Thailand highlights new normal food production procedure that reassures consumers during COVID-19

The COVID-19 pandemic presents an unprecedented challenge to the public health and society impacting all communities and individuals. People are now adopting a New Normal way of life, in which everyone needs to wear a mask in a public space, maintain social distancing, check temperature frequently for self-monitoring and meticulously select food for consumption than ever before. In fact, how can we be sure that the food comes from the safe source, and follows adequate measures to prevent COVID-19 transmission? Thailand is among the first countries that have realised the importance to deliver safety to consumers around the world. Therefore, Thailand has launched measures to build confidence among consumers with the New Normal manufacturing process through the compliance of COVID-19 Prevention Best Practice in food production for export, the joint collaboration of Ministry of Commerce, Ministry of Public Health, Ministry of Agriculture and Cooperatives and Ministry of Interior. The goal is to enable manufacturers, exporters, business operators, raw material suppliers such as fish market, piers, wholesale markets, animal farms, fishing boats, as well as logistics and modern trade operators to comply with the same guidelines as follows:
  1. Reduce the risk of contamination from raw materials, ingredients and containers
  Business operators and suppliers involved in the production of goods must control access to the premises, such as signing names to check-in, using an online system to screen and manage employee data as well as data on the freight vehicles, surface cleaning the freight vehicles at risk of contamination after each use, while employees need to wear a mask at all times to prevent contamination.
  1. Strict production control
Every factory must implement quality and safety controls throughout the production line, from receiving raw materials, processing, packing in compliance with Good Manufacturing Practice (GMP) and Hazard Analysis Critical Control Point (HACCP). Besides, employees must keep personal hygiene at all times by wearing aprons, gloves and mask, and hand wash frequently during work, while maintaining preventive measures for transporting goods by cleaning and disinfecting the interior of the vehicle container.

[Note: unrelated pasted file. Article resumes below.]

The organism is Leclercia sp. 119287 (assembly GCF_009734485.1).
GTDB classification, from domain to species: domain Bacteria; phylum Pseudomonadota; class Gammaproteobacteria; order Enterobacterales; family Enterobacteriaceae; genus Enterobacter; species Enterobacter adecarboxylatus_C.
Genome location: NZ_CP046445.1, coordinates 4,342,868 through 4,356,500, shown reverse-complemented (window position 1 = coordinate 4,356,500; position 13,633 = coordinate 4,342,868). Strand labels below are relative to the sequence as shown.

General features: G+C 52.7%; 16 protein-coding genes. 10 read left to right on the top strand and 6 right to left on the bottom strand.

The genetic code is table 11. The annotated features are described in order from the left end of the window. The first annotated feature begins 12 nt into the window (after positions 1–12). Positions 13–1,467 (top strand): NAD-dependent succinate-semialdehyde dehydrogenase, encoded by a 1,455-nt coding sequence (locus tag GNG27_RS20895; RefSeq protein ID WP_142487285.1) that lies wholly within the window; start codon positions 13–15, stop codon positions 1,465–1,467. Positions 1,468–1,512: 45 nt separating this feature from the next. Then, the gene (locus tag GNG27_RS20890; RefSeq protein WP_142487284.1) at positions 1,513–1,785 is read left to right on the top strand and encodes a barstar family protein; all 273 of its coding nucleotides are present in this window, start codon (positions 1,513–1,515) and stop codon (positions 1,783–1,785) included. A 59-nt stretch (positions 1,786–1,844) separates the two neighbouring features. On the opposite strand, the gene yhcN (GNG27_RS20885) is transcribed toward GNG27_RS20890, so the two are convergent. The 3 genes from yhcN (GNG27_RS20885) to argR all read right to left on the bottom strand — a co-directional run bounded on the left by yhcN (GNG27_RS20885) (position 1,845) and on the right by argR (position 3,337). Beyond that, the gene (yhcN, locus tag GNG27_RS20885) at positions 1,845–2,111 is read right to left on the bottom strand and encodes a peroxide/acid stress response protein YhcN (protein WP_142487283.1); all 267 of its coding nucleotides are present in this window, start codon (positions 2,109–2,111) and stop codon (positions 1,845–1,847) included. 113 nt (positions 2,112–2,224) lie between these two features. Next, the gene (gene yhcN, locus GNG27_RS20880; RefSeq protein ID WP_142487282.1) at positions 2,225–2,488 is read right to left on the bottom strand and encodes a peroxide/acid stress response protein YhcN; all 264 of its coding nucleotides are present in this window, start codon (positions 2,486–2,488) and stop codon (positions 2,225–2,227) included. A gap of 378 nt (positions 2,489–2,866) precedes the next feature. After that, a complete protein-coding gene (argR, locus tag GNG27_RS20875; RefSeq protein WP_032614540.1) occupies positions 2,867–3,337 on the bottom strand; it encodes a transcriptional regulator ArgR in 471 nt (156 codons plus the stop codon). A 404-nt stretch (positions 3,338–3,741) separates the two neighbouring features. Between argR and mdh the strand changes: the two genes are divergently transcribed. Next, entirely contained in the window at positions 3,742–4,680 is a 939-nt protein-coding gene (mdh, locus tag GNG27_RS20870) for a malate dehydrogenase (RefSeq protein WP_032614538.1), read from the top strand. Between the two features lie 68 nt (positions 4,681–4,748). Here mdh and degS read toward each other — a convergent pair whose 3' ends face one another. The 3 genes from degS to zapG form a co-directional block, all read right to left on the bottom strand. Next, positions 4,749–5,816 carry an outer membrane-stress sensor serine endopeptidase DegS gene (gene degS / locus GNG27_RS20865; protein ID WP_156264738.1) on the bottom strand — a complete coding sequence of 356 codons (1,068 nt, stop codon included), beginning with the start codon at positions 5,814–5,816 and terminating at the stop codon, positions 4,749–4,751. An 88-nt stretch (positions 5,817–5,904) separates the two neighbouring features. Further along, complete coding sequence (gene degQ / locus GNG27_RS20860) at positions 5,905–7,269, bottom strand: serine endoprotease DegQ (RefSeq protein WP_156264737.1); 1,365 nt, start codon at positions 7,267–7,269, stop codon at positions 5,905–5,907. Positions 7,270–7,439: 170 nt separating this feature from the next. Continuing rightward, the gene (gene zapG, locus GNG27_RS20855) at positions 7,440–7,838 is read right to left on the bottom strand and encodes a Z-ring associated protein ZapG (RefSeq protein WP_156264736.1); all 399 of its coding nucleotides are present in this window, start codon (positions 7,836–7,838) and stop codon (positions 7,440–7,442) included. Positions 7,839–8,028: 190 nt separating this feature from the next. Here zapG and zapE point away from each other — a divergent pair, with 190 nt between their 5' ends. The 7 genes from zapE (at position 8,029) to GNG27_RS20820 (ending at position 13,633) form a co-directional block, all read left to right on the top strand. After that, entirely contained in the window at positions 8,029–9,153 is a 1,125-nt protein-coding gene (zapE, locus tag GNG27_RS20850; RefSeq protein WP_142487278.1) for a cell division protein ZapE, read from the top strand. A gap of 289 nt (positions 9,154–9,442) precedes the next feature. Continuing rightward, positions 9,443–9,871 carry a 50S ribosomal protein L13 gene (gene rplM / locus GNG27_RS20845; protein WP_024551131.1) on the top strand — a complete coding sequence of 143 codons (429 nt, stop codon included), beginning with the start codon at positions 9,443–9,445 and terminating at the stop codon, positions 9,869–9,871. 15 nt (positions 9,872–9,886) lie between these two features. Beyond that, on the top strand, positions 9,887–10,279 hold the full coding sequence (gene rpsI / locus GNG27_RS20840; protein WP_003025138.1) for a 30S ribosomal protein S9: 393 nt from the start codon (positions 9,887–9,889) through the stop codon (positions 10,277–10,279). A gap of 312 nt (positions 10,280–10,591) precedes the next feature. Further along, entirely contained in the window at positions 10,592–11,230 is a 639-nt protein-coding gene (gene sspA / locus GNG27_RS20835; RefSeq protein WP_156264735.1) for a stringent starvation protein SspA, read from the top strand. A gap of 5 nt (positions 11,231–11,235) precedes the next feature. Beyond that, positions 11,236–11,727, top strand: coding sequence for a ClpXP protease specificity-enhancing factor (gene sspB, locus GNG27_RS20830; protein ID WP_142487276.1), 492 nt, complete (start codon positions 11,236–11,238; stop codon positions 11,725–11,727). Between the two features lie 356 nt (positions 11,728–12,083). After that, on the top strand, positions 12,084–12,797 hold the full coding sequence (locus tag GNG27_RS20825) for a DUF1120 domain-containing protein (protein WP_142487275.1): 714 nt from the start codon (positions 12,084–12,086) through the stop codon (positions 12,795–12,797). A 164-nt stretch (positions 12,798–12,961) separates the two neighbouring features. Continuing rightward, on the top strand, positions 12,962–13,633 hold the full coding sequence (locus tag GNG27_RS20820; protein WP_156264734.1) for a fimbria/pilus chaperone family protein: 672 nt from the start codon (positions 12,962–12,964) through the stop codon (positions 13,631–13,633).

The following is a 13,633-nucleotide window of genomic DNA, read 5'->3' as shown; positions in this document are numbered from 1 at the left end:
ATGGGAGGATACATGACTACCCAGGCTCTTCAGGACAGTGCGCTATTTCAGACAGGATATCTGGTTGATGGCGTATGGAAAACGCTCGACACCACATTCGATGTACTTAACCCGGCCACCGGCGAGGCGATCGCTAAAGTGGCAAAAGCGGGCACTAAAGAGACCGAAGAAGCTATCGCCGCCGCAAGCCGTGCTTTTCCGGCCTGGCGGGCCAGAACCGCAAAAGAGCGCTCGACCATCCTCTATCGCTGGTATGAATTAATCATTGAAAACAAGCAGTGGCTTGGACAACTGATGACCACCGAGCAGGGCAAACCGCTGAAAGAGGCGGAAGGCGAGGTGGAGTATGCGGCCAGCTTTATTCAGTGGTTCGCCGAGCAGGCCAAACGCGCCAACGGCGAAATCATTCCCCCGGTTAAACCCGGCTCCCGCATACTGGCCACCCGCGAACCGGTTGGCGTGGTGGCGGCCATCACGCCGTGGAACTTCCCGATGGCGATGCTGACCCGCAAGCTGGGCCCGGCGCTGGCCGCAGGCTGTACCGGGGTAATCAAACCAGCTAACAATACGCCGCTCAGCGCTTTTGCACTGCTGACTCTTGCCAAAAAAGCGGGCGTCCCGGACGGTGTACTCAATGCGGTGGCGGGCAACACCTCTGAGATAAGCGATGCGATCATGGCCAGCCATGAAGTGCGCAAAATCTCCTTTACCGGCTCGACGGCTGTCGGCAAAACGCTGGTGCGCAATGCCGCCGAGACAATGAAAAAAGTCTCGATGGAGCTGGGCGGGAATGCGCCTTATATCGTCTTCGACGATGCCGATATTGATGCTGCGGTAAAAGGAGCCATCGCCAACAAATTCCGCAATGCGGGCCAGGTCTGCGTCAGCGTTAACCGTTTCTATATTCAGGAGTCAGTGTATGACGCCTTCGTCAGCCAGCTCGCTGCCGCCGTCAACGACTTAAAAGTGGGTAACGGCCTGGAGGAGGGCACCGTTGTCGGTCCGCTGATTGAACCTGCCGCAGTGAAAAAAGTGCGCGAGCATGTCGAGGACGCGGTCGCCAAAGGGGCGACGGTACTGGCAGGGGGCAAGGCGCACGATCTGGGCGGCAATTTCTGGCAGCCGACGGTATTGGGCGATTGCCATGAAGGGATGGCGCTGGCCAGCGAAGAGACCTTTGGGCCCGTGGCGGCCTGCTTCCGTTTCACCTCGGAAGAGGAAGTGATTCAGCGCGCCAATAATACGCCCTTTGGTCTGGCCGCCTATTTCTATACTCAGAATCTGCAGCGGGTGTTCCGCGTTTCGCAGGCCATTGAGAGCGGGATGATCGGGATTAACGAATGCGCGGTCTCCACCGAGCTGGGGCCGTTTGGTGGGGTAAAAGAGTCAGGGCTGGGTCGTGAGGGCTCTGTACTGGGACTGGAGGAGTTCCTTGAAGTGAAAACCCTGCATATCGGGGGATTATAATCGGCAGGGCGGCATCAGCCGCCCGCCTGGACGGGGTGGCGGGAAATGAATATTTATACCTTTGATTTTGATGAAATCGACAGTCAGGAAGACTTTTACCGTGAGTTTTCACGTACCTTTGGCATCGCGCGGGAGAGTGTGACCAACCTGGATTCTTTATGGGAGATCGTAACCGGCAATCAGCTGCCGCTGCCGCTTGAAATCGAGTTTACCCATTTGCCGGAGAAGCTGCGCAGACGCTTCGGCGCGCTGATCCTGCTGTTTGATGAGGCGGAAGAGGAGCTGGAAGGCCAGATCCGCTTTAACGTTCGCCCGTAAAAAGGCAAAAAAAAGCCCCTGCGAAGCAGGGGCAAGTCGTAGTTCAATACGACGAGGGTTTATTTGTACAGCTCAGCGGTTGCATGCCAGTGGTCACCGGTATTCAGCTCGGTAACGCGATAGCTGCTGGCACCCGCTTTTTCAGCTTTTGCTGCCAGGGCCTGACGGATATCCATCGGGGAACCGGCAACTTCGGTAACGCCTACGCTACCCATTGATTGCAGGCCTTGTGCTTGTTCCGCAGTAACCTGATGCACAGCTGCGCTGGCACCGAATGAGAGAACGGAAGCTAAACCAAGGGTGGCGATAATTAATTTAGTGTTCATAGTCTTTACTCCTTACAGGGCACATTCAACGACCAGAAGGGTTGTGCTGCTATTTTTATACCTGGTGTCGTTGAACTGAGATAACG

1. Control personal hygiene, work environment as well as location and manufacturing building
The entrance and exit must be controlled while the manufacturing building, meeting room, cafeteria, changing room, toilets should be properly managed to reduce congestion. Business operators should install high-efficiency ventilation systems and air filters in the building.
  • Sanitation: the personal hygiene equipment must be readily available at the work station including a handwashing sink, liquid soap, disinfectant, disposable paper towels and auto lid pedal waste bins, with the clear instructions provided.
  • Cleaning: Strictly clean and disinfect the machinery manufacturing buildings, toilets, floors, walls, as well as common areas which are prone to contact such as door knobs, handrails, elevator buttons, chairs, dining tables, etc., in appropriate frequency and time of day.
  • Personal hygiene of workers: The workers must be screened daily before entering the building, collecting information to trace back and must wear a mask at all times. They are also required to wear gloves, wash hands, maintain social distancing and prevent any contaminations during operation.
  • Training: Employees are trained to prevent themselves from COVID-19 including temperature checking, wearing a mask, social distancing, cleaning and disinfecting, as well as reducing congestion, in order to ensure that their workplace is COVID-19 secure.
Thailand is the food exporter country that can elevate consumers’ confidence by delivering safe food products. Thailand offers a vast variety of main export products from fresh vegetables, fresh fruit, rice, frozen seafood, chicken, shrimp, fish, food and beverage products, snacks, halal food, healthy food, to the ready-to-eat food. Consumers can purchase these products from Thailand at department stores, superstores and various stores with the full confidence and conveniently to the New Normal way of life for people around the world.